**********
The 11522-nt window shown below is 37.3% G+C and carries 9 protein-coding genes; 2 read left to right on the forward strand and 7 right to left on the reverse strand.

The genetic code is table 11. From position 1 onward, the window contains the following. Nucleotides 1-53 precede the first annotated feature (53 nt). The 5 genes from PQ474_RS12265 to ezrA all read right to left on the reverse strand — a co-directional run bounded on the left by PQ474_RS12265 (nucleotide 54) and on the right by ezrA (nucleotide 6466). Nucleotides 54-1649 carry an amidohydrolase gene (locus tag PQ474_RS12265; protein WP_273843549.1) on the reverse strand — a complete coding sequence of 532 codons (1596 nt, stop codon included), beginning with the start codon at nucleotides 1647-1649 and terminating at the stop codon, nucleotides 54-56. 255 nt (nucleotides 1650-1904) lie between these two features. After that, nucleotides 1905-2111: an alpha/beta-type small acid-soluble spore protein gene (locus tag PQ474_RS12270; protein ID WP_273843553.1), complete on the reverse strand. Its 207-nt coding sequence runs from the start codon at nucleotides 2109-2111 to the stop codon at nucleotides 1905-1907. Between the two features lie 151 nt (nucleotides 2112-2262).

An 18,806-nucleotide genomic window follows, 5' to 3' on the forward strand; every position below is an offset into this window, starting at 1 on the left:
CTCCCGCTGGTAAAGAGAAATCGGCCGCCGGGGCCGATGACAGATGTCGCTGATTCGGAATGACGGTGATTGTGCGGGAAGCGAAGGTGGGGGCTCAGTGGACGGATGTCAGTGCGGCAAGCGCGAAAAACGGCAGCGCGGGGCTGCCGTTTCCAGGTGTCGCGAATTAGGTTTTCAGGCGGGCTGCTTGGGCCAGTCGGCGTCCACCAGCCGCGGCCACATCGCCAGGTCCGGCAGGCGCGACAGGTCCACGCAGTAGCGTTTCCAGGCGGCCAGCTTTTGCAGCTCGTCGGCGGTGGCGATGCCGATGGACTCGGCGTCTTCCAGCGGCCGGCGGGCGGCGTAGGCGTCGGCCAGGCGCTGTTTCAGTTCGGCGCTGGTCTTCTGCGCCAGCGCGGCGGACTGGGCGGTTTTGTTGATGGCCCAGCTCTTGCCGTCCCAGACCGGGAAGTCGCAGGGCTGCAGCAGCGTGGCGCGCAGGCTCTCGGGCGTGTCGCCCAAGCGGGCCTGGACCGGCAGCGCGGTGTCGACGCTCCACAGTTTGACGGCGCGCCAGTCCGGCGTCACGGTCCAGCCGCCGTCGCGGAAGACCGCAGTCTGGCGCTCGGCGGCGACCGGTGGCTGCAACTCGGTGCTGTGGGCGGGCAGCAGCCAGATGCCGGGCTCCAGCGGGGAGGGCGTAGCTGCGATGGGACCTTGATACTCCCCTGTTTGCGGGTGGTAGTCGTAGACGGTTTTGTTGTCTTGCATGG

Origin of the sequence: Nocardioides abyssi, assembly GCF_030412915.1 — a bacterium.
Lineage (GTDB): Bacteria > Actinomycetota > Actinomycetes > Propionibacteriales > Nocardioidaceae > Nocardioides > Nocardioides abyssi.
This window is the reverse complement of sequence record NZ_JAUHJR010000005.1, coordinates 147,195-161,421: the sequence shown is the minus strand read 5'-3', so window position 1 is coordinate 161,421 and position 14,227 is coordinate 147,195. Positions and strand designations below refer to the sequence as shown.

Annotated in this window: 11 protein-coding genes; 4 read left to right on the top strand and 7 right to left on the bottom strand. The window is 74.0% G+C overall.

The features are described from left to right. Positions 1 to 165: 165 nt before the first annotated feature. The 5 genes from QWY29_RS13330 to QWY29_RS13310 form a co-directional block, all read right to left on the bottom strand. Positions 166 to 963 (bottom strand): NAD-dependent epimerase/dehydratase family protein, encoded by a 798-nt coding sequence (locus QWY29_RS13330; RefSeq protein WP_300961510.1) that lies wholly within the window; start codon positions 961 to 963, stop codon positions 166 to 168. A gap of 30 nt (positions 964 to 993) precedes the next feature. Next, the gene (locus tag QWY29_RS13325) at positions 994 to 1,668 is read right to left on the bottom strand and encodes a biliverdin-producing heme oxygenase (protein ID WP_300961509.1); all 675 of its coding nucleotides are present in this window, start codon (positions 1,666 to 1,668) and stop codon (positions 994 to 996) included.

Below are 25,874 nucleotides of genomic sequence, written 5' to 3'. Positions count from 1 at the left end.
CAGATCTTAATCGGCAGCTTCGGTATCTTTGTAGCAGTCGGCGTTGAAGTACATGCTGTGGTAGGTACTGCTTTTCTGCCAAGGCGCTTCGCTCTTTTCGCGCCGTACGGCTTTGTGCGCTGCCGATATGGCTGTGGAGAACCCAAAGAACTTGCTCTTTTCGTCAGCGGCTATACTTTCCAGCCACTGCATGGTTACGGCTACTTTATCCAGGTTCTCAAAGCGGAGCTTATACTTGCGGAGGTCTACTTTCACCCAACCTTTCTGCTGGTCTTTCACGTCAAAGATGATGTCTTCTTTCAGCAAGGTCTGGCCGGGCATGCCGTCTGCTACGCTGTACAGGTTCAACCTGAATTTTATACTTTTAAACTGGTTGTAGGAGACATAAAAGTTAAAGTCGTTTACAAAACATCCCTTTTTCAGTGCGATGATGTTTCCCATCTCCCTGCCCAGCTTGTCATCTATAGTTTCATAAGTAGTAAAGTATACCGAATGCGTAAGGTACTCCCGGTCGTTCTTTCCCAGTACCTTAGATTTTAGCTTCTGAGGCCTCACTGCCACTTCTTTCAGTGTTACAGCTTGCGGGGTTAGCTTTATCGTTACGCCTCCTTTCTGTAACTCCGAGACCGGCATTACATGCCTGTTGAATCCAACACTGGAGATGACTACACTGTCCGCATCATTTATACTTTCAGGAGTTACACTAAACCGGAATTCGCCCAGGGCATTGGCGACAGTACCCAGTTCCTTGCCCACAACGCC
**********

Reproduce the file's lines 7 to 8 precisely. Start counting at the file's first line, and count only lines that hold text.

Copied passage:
This window is the reverse complement of sequence record NZ_JAUHJR010000005.1, coordinates 147,195-161,421: the sequence shown is the minus strand read 5'-3', so window position 1 is coordinate 161,421 and position 14,227 is coordinate 147,195. Positions and strand designations below refer to the sequence as shown.

Annotated in this window: 11 protein-coding genes; 4 read left to right on the top strand and 7 right to left on the bottom strand. The window is 74.0% G+C overall.